The next portion of clinical training involves at least two trimesters of performing outpatient adjustments: treating actual paying patients within the school's clinic. Students perform the full chiropractic exam and treatment under the observation of a clinic instructor. This includes X-raying, diagnosing, and treating patients' subluxations with the various techniques of chiropractic adjustment. During this part of the clinical training component of chiropractic college, students are responsible for retaining clients, and either administering the appropriate treatment or making referrals to other medical professionals as needed.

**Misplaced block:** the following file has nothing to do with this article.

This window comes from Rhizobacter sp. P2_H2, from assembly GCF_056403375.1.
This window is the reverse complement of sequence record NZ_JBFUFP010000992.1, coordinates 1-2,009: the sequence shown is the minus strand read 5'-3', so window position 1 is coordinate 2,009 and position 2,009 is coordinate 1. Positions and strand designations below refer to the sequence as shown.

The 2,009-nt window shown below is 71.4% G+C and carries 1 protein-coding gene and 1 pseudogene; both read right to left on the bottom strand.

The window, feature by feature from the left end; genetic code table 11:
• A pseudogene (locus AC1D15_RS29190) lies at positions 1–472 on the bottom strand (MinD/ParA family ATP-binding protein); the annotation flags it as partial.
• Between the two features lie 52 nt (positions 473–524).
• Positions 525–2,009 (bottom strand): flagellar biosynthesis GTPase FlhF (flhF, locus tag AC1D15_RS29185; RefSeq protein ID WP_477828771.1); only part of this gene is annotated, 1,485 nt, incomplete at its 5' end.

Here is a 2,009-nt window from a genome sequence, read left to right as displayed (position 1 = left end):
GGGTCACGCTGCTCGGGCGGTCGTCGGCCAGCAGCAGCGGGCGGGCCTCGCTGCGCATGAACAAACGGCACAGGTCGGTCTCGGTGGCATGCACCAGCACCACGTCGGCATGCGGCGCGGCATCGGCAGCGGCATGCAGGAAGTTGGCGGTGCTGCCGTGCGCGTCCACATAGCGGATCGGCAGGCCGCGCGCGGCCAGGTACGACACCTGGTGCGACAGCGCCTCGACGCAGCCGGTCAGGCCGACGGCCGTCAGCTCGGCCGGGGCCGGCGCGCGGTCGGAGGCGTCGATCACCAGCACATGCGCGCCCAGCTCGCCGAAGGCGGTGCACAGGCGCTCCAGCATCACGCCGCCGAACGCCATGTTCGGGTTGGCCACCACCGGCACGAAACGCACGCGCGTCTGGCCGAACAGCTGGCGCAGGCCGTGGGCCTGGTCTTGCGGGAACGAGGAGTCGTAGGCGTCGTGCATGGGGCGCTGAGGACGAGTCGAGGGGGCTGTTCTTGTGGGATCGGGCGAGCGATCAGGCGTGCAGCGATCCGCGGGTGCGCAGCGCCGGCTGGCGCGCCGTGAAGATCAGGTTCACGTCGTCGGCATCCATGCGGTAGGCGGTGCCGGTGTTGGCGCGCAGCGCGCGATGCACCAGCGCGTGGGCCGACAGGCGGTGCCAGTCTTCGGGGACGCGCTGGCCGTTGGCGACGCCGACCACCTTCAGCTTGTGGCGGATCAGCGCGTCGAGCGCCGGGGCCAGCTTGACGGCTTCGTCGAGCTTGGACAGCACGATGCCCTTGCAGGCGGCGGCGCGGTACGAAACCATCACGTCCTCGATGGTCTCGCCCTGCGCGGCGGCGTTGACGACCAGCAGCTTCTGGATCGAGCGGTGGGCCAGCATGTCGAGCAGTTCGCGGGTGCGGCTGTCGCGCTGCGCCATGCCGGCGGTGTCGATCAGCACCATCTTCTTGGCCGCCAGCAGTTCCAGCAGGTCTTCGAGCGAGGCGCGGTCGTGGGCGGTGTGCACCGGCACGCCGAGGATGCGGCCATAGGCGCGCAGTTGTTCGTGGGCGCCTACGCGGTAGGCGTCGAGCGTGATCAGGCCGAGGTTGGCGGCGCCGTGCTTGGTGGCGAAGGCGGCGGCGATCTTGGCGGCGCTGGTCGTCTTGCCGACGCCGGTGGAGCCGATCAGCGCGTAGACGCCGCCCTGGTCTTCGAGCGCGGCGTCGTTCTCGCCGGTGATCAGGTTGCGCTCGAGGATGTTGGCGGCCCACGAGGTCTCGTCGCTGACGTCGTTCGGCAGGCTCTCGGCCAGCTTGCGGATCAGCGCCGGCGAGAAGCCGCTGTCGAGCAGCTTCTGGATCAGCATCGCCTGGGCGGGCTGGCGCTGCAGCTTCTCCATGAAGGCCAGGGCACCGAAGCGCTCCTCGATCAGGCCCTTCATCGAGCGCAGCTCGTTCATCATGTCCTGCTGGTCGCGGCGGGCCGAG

After students have completed the clinical requirements of the chiropractic program, they may elect to go out into the field and work with a practicing chiropractic physician in what is referred to as a preceptorship. During a preceptorship students would typically be restricted from performing adjustments and their participation would be limited to performing exams, and observing the treatment administered by the resident chiropractor. In a very few states, students are allowed to perform adjustments during their preceptorship.
Check with your chosen institution for specific details on their program's course offerings and internship requirements.
All chiropractors who wish to practice in the U.S. must earn a Doctor of Chiropractic (D.C.) degree from an accredited institution.
And in order to practice in all 50 states and the District of Columbia, chiropractors must also be licensed. Licensure requirements vary from state to state and can be obtained from your state's Board of Chiropractic.
Skills and Qualities